Updated: Aug 15
A few months after the Sundance Film Festival was held virtually this year, I was able to catch up on seven of the short films screened there. Cincinnati World Cinema is currently offering ten in-theatre screenings of the tour on two weekends-July 9,10,11, and 16,17,18. For those who wish to know more, and people in the Cincinnati area, you will find trailers, show dates and times, details, director bios and interviews at https://bit.ly/CWC_SundanceShorts21. This was certainly a special opportunity since the The 2021 Sundance Film Festival Short Films Tour is unavailable on any streaming service, only attainable through screenings at select theaters around the world. In the seven-film-compilation I was lucky enough to see, the respective directors had a wide range of ethnic and racial backgrounds, from New Yorker white directors to Canadian black directors to Asian directors from Hong Kong and Korea, and finally a director/film from Turkey. The films I got to experience came from perspectives all around the world, from a diverse range of filmmakers. Yet, there’s something both so personal and universal that came from every single one. Here are some of my favorites.
If you sat down and had a conversation about film with me, after a little while I would almost certainly mention the likes of Don Hertzfeldt, Hayao Miyazaki, Rene Laloux, Wes Anderson, and John Lasseter. Basically, I love animation. I think stories animated in the most exuberant and creative ways can create an immersion into film like no other. KKUM, directed by Kang-min Kim of South Korea, is no exception. KKUM (which translates to “dream” in English from Korean) follows Kang-min’s life, as it is shaped both literally and sincerely through his own mother’s dreams. Besides the surreal narrative, arguably the most compelling factor of KKUM is its art style. Nearly everything in the film(besides a real world photo) is made of styrofoam. However, the restrictive and minimalist aesthetic takes nothing away from the film. In fact, I think the film greatly benefits from it. Noticing a wire through a styrofoam worm, a small tear in one of the styrofoam pieces. Observations like these made me actually feel more connected to Kang-min and his story, since it felt like a movie that he himself created right in his bedroom. It all has a very DIY feel to it, and I love that. My fellow writer Khayle Flores, in his article (https://www.buffedfilmbuffs.com/post/sundance-2021-best-of-the-short-films) shares similar views on this short and plenty others. Be sure to check it out.
This flick is comedic, uncomfortable, satirical, emotional, and powerful, all in just ten minutes. Centered around a biracial bride named Bella, this short takes place at her lavish wedding in the South, with Bella and the band members being the only dark-skinned attendees. When it’s revealed that the bassist for the band is her alienated and estranged father, tensions increase. As the white wedding planners attempt to distract the white guests from the awkward situation, Bella eventually works up the courage to strike up a truce with her dad in a father-daughter dance, only after calling him out for his absence in her life. As the dance occurs, the entirely white guest list looks upon the reunion, both fascinated and confused. This was one of my favorites due to the mix of satire and emotion, as well as the symbolism and how much this movie subtly says about racial gaps in society. As the wedding is extremely exorbitant, it can be assumed that the planners and guests are both upper class. They have no understanding of why a father might leave her daughter for fear of financial instability. When all the white wedding planners try to distract the other white audience members from a heated event occurring, this could be interpreted as white politicians and people in general trying to distract each other from problems among other races and lower-income-classes. It’s interesting trying to fit the scope of social and racial bias in just a ten minute film, but White Wedding pulls it off fantastically well.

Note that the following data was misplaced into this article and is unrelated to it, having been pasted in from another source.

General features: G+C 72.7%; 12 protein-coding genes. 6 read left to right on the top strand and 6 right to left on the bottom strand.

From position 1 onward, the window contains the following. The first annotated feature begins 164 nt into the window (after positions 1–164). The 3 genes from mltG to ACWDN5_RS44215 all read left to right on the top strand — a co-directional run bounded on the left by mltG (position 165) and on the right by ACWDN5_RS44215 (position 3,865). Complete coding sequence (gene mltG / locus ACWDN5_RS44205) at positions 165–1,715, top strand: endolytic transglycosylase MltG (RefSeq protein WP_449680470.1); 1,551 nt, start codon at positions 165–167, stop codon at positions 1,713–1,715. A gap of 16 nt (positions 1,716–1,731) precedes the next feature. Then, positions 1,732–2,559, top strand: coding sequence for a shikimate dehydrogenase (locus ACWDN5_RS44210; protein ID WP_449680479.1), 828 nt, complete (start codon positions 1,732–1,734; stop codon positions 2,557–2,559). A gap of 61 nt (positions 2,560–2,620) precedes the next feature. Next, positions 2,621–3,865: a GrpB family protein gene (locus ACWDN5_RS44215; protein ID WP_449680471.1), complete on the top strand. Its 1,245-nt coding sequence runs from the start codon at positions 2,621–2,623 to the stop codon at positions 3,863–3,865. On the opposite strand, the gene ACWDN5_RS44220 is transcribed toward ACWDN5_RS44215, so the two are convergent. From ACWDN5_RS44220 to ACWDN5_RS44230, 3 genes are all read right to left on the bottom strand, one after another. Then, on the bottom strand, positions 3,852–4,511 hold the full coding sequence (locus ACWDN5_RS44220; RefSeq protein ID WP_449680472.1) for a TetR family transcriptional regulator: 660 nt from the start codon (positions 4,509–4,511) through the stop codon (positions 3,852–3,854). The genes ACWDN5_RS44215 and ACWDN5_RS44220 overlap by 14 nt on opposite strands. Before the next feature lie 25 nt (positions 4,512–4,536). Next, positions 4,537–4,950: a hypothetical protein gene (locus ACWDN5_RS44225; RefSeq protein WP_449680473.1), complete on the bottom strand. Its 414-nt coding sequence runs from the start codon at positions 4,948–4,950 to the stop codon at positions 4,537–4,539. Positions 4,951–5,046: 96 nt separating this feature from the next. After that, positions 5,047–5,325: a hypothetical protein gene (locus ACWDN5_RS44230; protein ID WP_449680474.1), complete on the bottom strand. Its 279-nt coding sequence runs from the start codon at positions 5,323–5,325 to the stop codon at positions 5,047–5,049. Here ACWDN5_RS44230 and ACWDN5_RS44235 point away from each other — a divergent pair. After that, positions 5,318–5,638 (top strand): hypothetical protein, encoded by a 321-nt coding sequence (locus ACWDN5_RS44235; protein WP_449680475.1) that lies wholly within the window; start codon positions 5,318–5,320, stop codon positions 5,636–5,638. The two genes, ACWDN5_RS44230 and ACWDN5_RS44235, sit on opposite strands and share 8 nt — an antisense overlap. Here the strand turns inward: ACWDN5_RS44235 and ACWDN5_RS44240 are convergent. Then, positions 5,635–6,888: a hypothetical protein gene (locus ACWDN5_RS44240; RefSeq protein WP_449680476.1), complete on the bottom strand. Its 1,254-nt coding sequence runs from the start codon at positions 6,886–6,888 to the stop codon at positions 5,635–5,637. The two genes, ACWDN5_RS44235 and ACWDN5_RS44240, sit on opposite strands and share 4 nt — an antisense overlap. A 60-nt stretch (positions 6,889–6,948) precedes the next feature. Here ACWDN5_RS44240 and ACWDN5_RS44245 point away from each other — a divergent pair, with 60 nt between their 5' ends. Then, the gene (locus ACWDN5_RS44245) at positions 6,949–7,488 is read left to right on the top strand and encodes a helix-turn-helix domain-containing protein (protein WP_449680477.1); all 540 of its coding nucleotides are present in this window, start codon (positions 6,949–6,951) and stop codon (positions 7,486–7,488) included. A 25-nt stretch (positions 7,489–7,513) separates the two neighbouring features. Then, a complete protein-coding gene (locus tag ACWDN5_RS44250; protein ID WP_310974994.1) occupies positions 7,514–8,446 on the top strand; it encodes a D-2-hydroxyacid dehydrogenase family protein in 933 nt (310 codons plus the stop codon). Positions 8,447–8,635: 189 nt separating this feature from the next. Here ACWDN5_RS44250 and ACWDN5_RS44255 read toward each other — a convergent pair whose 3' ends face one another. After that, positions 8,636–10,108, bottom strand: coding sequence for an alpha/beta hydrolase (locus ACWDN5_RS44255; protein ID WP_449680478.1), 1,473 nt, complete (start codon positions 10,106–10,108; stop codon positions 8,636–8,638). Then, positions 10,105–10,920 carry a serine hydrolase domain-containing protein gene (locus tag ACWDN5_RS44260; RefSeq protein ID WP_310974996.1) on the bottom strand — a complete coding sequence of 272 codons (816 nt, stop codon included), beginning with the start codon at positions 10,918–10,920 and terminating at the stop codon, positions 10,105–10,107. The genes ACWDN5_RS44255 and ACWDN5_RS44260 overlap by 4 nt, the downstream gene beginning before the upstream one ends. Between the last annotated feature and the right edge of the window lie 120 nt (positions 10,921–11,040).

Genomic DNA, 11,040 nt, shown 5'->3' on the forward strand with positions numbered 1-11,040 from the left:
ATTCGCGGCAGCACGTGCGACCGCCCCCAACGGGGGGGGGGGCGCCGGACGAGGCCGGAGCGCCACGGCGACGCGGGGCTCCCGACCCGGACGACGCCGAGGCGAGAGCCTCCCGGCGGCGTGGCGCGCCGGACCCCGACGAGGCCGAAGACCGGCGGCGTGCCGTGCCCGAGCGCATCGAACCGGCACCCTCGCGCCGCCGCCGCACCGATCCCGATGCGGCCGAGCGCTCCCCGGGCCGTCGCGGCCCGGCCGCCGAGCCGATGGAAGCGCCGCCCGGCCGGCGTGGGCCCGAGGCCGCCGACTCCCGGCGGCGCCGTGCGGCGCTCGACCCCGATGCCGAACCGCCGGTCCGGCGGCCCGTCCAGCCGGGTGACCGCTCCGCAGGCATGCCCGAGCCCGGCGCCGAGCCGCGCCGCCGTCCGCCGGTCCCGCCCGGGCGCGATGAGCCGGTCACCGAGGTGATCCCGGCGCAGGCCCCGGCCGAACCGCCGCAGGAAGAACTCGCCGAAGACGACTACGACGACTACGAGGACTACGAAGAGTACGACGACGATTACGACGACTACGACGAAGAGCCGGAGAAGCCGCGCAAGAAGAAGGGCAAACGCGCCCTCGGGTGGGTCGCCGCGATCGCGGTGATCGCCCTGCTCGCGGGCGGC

To Know Her
My favorite film of this compilation was also the most intimately personal of the bunch. To know her follows the emotional turmoil that director Natalie Chao goes through following her mother’s death due to clinical depression. As Natalie was only 14 when her mother died, the documentary-style short is stocked full of nostalgia and preexisting film shot by her other family members, including her mother. There are no subtitles to translate Chinese to English, just subtitles to poetically show Natalie’s internal monologue, narrating the story, and more importantly, her emotions when making the movie and dealing with grief. The majority of the movie’s dialogue is an interview between Natalie, her father, and her sister, to show the perspectives of each family member and how death has changed them and the way they’ve thought about life. The movie is more of a tribute than anything else. There is no narrative, just emotions and brief scenes of nostalgia: a wedding, a car trip, a walk on the beach. It’s a very moving and deeply universal film. To Know Her is a prime example of how film can connect people in incredibly meaningful and sometimes indescribable ways, as well as capture memories never wanted to be forgotten.
Those are just some of my favorites of the Tour. The other movies: BJ’s Mobile Gift Shop (dir. Jason Park), Black Bodies (dir. Kelly Fyffe Marshall), Wiggle Room (dir. Sam Guest and Julia Baylis) and The Criminals (dir. Serhat Karaaslan) are fantastic as well. If you wish to see all of these in theaters, I encourage you to check out local theaters such as Cincinnati World Cinema screening The 2021 Sundance Film Festival Short Films Tour. (Remember, it’s only available in theaters this year!).